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French press review 4 November 2015


Conservative press dismises government labour reforms as sick joke; brand President Francois Hollande as "Copernican revolutionary". Vatican leaks and arrest of moles expose extent of resistances to Pope's efforts to reform the Curia; and PSG beaten at last by Real Madrid in a match it should not have lost.


The Government’s reform of the labour code is under the radar screens as Labour Minister Myriam el Khomry prepares to present the orientations of her draft legislation to social partners this Wednesday.

For L’Humanité, there is a principled stand in favour of the corporate sector clearly in the government’s mind, the main objective pursued, according to the Communist party daily, favouring the signing of internal company accords which are detrimental to the condition of workers.

“It is much ado about nothing” That’s the front page caption in today’s Le Figaro. The right-wing publication holds that not a single clause in the legal framework of the employment contracts, the minimum wage or the 35 hour working week, will be amended in the legislation in the process of being drafted, as they have engraved in stone as binding fundamental principles for all workers.

As the conservative publication puts it, in this France suffering from inaction, nothing can be worse than the Socialist governments’ art of doing nothing, pretending to reform when they are not.

According to Le Figaro, deceiving the nation with the illusions of satisfaction for a job well done will not halt France’s economic down turn. And the journal concludes by deriding what it says is President François Hollande’s new trademark: always prompt at announcing 'Copernican revolutions' and trying to move "mouth delivering mountains".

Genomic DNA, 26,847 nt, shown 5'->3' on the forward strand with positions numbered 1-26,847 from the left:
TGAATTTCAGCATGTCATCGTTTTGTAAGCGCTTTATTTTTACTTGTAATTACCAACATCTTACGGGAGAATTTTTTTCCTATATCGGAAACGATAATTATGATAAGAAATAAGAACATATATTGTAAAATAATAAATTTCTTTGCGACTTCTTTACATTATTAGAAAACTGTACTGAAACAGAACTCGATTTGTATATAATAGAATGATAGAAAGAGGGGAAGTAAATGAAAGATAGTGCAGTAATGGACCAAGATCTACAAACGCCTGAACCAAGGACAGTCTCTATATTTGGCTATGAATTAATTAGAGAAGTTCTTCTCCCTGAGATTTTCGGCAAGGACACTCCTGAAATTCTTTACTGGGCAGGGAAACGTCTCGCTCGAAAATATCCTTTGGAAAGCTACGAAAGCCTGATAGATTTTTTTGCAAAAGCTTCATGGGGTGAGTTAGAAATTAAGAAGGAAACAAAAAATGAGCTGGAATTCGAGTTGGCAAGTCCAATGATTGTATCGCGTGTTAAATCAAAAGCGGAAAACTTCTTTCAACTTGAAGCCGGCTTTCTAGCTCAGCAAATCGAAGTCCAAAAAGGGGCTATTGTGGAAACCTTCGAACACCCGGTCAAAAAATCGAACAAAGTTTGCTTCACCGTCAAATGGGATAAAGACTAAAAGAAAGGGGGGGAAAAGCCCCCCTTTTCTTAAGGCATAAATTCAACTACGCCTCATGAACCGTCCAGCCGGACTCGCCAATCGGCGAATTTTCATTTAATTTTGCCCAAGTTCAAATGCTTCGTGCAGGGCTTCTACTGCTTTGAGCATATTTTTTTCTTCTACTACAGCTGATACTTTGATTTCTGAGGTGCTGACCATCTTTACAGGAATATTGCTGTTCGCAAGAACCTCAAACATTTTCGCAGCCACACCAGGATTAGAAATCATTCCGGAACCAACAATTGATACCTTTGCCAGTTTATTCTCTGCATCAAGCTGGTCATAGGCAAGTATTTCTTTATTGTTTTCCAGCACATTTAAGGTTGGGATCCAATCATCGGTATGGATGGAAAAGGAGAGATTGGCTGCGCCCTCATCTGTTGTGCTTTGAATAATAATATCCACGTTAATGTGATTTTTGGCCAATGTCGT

In its build-up to the social partners’ conference, Libération travelled to Sweden where the authorities have successfully experimented the 30-hour working week at retirement homes. The left-leaning paper found out that the Swedes are delighted to work six hours a day.

The newspaper documented less sick leave cases, less stress, greater efficiency and a confident atmosphere at job sites where people were working on part time basis since the 1970s while multiplying their productivity rate.

The French papers also takes up the bombshell that has just landed from Rome; two books detailing the wiretapping of the Pope’s private conversations, allegedly recorded by a racy social climber and a Spanish prelate.

The information passed to investigative journalists includes revelations that charity money was spent on refurbishing the houses of powerful cardinals, while the murky Vatican bank continues to shelter suspected criminals. The moles risk up to eight years in prison if the case gets to court. According to the Catholic daily La Croix, the leaks and arrests expose the resistances faced by Pope Francis in his attempt to reform the Curia.

“Infuriating”, “cruel disillusion for attractive side”, such are the superlatives Le Parisien and Le Figaro chose to vent their frustrations after Paris Saint Germain’s 1-0 defeat by Real Madrid on Tuesday.

“What a big disappointment”, also lamented L’Equipe. The sports daily says that a fatal error by PSG keeper Kevin Trap caused their defeat in a match they should have won, after hitting the woods twice, the cross bar and a host of clear chances.

The result allowed Rafael Benitez's side to become one of the first teams to guarantee their place in the knockout rounds as they maintained their unbeaten record this season and inflicted a first defeat on PSG since last April when they were eliminated from the semi-finals of the competition by Barcelona.

Shakhtar Donetsk trounced Malmo 4-0 in Ukraine in the night's other Group A game, meaning that Laurent Blanc's side remain four points clear of the teams below them and should still comfortably join Madrid in the next round, but they are likely to have to settle for second place.

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